This story is copyright 2002, Robert Marney. Contact me if you have any questions.

Background Note: This is the year 2096, NOT 2100. The Nova hasn't been invented, and HAR fighting is definitely NOT an established sport.

* * * *

==February 5, 2096, 22h

The main simulator room at World Aeronautics and Robotics ("The Company" to its employees, "WAR" to the media) was obviously a holdover from the bad old days of giant computers and text-only output. It resembled nothing so much as a set from a vintage sci-fi movie, with exposed cables and sprawling hardware along three walls and the ceiling. The fourth wall, opposite from the door, housed a giant display screen where those not actually fighting could watch from a separate camera. What dominated the room, however, was the central column: eight reclining chairs with built-in HAR hookups, with monitors and emergency switches arrayed above them. To Dr. Hothe, it was simply the same as it had been yesterday when he checked in and would be the same tomorrow; familiarity breeds contempt, as the adage says.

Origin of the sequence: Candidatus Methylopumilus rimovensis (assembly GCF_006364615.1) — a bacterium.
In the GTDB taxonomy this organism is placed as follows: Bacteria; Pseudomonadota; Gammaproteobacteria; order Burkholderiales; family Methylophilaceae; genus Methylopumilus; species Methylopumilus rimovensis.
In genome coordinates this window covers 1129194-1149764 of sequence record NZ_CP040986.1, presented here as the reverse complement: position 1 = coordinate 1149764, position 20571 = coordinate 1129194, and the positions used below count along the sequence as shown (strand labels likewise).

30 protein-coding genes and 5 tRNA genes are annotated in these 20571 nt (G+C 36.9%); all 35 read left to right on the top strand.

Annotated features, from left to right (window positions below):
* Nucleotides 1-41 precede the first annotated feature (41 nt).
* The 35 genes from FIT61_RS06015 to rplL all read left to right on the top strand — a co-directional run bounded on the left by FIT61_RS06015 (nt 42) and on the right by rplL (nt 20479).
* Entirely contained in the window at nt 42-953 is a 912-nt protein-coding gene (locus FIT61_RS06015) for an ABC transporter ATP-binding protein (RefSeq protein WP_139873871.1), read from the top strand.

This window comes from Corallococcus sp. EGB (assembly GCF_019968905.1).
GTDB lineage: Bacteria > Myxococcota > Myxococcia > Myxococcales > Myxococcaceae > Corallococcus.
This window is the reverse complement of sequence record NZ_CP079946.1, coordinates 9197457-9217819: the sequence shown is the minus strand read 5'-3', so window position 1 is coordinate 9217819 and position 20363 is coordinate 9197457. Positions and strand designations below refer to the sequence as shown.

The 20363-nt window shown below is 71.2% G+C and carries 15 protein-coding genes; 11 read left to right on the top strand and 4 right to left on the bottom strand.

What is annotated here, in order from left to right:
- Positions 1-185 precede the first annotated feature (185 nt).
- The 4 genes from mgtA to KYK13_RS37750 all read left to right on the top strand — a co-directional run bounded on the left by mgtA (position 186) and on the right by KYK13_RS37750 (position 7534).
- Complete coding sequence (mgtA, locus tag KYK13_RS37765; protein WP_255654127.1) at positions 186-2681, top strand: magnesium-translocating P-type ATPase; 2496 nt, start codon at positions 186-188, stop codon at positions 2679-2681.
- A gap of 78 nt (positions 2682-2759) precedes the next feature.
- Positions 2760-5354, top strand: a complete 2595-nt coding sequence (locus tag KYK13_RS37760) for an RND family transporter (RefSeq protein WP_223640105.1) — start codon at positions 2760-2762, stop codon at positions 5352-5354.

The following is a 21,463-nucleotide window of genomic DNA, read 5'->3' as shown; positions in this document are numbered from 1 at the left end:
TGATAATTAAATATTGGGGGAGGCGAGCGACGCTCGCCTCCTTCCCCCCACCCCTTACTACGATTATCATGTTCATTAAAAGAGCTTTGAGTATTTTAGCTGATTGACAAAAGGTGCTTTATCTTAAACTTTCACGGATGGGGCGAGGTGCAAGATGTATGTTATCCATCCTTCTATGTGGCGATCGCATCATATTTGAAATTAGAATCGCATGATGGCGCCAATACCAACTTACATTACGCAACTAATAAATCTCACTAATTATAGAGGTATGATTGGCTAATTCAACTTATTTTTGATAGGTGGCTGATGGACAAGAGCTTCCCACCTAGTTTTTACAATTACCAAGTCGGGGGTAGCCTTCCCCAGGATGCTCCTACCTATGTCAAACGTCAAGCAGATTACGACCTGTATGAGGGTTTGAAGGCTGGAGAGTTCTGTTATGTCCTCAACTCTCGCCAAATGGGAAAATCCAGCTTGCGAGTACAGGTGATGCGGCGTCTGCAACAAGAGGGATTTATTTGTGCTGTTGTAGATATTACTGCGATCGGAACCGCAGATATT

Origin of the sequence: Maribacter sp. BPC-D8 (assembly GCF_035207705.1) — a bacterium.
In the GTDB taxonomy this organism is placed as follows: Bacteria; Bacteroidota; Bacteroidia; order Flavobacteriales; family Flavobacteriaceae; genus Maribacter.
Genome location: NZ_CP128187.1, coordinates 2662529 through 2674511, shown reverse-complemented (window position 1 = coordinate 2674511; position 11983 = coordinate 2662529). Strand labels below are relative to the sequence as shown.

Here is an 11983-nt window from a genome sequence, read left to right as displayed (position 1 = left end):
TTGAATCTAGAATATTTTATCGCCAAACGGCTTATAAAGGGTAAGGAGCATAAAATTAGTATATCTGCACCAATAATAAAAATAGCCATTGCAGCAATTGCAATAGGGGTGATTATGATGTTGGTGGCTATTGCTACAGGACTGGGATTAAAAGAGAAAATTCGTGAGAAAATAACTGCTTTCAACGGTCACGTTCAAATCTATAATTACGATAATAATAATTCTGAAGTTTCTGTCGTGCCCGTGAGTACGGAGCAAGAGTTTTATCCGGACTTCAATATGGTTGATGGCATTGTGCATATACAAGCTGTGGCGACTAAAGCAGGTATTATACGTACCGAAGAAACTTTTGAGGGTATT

Shirro Lang, however, was not accustomed to the crushing atmosphere of technology, the omnipresent hum of electricity and the whir of cooling systems. He was only there to keep his skills at a reasonable level, trying to hold off the unpleasant sensation that he was getting old. However much he tried to deny it, however many prosthetics or cutting-edge drugs he used, he still only had a few decades left before he would have to retire. As always, Lang mentally added: Before that I will be President, and then it won't matter.